In this city, Linda Taylor is known as the welfare Queen, for she is credited with taking in more than $150,000 a year in welfare benefits. Officials of the Illinois Department of Public Aid say that if the total isn't a record, the rightful claimant has yet to step forward - or be caught.

But Chutzpa Queen may be a more apt title for the 49-year-old Taylor, judging from the tale that has been unfolding in Cook County Circuit Court here for more than a week. According to testimony from state witnesses, all Taylor had to do was ask for the money and it started rolling in, courtesy of an anesthetized bureaucracy.

Details of Taylor's escapades have been reported with great relish by Chicago newspapers, providing some tongue-clucking reading for the citizenry. She was a favorite target for Ronald Reagan during his presidential campaign, dredged up whenever he wanted to cite abuses in the public welfare system. Many Illinois politicians found her a convenient symbol in their campaign against the administration of former Gov. Dan Walker, who was defeated in the 1976 Democratic primary.

The way Taylor came to the attention of Illinois authorities is characteristic of the elan with which she built her reputation.

In August, 1974, two Chicago police detectives, Jack Sherwin and Jerry Kush, went to a grimy Southside address to take a burglary report. An attractive middle-aged woman there told them that $14,000 in cash, furs and jewelry had been stolen and a police report would be necessary for the insurance claim.

Sherwin and Kush took the report, but there was something familiar about the incident. It reminded them of a 1972 burglary that turned out to be phony.

The woman in that case claimed that $10,000 in cash and valuables had been stolen, and the woman herself was familiar, too - once she took off her wig.

They later charged Taylor with making a false report to police - a minor crime with a light penalty - but they were intrigued with something else found in the apartment: welfare checks made out to different people at different Chicago addresses and food stamps and rent receipts and Social Security cards as well as other identification.

Sherwin and Kush spent more than two weeks attempting to trace Taylor's lifestyle from the Southside slums to Loop banks to travel bureaus and through the labyrinth of the Illinois Public Aid Department.

They allege that the evidence they turned up showed that Taylor:

Had at least 26 aliases, with identifications to match.

Was listed at more than a score of telephone numbers.

Could show her address at more than 30 locations in and around Chicago.

Owned a portfolio of stocks and bonds under various names and a garage full of autos, including a Cadillac, Lincoln and a Chevy wagon.

Had three Social Security cards.

Was wed to several husbands who had died, had recently wed a 21-year-old sailor at a nearby naval training center and,

Was about to leave on a Hawaiian vacation.

The two detectives say the Excessive Assistance Service investigative arm of the Public Aid Department indicated to them that it didn't have the time to investigate, and that in any event the state's attorney rarely approve any felony charges stemming from welfare fraud.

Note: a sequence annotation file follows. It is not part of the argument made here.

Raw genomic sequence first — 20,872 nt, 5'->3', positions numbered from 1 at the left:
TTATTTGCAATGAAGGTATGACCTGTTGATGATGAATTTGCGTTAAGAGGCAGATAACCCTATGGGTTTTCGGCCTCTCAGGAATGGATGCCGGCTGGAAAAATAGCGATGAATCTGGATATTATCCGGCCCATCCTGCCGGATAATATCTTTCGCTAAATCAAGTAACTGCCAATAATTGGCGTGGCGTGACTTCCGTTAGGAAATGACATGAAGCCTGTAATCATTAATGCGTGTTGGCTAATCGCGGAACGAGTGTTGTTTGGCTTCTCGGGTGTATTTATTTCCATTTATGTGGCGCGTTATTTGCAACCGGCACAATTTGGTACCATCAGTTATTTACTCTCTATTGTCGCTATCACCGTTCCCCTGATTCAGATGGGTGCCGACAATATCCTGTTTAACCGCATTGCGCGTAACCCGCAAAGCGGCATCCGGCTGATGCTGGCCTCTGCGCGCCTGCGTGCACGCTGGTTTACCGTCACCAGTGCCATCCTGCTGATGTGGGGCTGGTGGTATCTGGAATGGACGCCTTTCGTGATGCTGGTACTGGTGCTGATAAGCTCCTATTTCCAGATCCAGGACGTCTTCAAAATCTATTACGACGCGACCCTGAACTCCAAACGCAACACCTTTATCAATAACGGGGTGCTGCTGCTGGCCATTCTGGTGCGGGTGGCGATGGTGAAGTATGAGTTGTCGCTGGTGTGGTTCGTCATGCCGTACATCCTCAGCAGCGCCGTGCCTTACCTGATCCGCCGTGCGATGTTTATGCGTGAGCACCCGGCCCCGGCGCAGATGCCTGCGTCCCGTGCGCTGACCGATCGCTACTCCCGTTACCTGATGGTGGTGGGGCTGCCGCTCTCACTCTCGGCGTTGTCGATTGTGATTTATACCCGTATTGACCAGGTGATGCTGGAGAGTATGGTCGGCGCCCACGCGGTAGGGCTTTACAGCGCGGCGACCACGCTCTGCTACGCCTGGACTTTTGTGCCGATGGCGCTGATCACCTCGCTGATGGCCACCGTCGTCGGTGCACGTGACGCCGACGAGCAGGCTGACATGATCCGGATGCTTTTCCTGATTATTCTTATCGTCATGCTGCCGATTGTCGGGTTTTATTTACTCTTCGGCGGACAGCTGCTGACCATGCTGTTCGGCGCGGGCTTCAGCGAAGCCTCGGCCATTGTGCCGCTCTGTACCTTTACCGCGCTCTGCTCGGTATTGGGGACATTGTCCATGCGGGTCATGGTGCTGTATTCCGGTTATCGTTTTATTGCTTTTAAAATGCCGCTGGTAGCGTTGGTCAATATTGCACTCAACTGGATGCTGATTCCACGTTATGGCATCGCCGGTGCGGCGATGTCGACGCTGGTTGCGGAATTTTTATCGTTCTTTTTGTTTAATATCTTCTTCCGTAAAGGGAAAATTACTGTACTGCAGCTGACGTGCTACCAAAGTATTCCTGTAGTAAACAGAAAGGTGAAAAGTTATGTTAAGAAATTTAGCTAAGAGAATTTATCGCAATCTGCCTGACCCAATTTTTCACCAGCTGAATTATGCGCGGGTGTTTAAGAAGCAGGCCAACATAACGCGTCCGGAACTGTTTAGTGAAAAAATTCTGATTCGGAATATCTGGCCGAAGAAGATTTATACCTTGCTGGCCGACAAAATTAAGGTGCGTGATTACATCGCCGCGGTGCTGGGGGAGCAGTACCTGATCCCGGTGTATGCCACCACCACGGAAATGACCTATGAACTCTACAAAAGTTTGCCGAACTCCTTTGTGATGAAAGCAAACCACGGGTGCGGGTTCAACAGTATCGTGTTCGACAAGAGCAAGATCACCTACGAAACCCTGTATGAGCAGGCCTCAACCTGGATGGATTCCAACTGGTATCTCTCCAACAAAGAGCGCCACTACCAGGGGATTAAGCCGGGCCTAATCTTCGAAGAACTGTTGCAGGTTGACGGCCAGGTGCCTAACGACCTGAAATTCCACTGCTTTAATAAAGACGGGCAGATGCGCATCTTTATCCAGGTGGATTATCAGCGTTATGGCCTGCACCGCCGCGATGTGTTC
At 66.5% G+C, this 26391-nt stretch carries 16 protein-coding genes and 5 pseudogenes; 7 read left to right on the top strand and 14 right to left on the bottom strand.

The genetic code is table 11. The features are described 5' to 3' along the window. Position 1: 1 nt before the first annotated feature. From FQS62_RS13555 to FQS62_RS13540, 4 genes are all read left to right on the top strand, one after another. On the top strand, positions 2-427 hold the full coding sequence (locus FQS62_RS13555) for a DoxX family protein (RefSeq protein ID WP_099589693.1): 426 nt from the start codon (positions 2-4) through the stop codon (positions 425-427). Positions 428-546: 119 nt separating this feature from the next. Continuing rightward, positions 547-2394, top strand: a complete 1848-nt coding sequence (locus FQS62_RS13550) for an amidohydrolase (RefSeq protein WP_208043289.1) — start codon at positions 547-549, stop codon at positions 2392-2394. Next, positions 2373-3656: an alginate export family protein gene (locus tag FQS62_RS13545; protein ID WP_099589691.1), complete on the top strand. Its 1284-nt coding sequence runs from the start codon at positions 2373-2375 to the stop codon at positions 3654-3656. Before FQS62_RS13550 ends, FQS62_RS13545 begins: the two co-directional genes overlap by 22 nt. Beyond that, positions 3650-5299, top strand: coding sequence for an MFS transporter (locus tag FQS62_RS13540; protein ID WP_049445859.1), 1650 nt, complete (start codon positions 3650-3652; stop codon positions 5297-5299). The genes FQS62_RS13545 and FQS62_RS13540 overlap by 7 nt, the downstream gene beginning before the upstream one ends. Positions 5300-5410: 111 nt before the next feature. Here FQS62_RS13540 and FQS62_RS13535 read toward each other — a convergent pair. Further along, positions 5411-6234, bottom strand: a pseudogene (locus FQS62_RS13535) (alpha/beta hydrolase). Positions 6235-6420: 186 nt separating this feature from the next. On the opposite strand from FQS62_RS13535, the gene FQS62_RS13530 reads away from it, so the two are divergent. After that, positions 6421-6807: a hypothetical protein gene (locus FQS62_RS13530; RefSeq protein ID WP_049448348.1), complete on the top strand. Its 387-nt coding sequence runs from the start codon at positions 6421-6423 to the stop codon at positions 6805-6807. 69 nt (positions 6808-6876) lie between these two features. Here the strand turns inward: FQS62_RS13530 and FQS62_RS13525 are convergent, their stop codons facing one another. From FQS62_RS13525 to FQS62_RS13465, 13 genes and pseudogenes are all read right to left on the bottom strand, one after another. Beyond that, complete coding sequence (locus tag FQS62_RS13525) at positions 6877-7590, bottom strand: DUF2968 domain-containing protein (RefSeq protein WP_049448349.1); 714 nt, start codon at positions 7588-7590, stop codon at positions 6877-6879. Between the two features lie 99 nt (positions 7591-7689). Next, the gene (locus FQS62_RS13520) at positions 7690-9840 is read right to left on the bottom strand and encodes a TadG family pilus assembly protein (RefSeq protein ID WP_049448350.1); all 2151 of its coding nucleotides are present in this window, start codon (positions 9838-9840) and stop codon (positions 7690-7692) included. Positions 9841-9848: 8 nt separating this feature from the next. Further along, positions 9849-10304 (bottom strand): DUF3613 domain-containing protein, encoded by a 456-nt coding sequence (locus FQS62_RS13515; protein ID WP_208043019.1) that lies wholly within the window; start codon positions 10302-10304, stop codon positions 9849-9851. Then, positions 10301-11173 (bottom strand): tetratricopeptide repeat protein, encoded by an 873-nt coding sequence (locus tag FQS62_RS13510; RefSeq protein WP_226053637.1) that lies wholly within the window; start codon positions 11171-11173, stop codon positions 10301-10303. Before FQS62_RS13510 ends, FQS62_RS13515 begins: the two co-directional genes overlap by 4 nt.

The state's attorney's office said it no longer handled welfare fraud cases, and the U.S. attorney's office added to the frustration by saying "it was a matter of several federal agencies that would be involved but not something that (the U.S. attorney) handled."

But the detectives found willing listeners in the Chicago media and, enticed by the accompanying public outrage, the state legislature joined the fray in hopes of discrediting then-Gov. Walker through his Public Aid Department. At various times, the legislature's ad hoc Advisory Committee on Public Aid estimated the state was losing $150 million to $400 million a year to welfare cheats, and if anyone wanted proof there was always the haples and silent Taylor.

A Cook County grand jury finally indicted Taylor in March, 1976, but the charges fell far short of the fraud figures that had been bandied about. She was charged with theft of $8,000 from public welfare and with perjury.

The current trial has illuminated the apparent ease with which Taylor garnered the welfare income.

According to the testimony, in one period from 1969 to 1974 she collected welfare payments, food stamps and medical aid under the alias of Connie Walker.

In 1973, wearing one of her 30 wigs and with the identification of Linda Bennett, she applied for more aid, claiming "utter need" of support. A Public Aid Department employee "took pity" and approved her application, producing total monthly welfare checks under the two identities of more than $600.

In April of 1974 she allegedly returned to the public trough as Sandra Brownlee, mother of seven preschool children, "a set of triplets and two sets of twins."

Prosecutors say there is no category of public aid - welfare payments, rent subsidies, medical reimbursement, food stamps, transportation allowances, child care expenses, survivors' benefits - that Taylor had neglected to apply for under her own name and dozens of aliases.

Throughout the trial and frequent newspaper revelations, Taylor has remained cool, fashionably dressed, unflappable and uncommunicative.

Her attorney, Isaiah Gant, says: "The term 'Welfare Queen' gives the image of a cunning, slick woman who could dupe the all-massive politically job-laden department of Public Aid. This 'Welfare Queen' syndrome was an effort of the state of Illinois and the Department of Public aid to cover up their own frailties. This woman is the fall guy."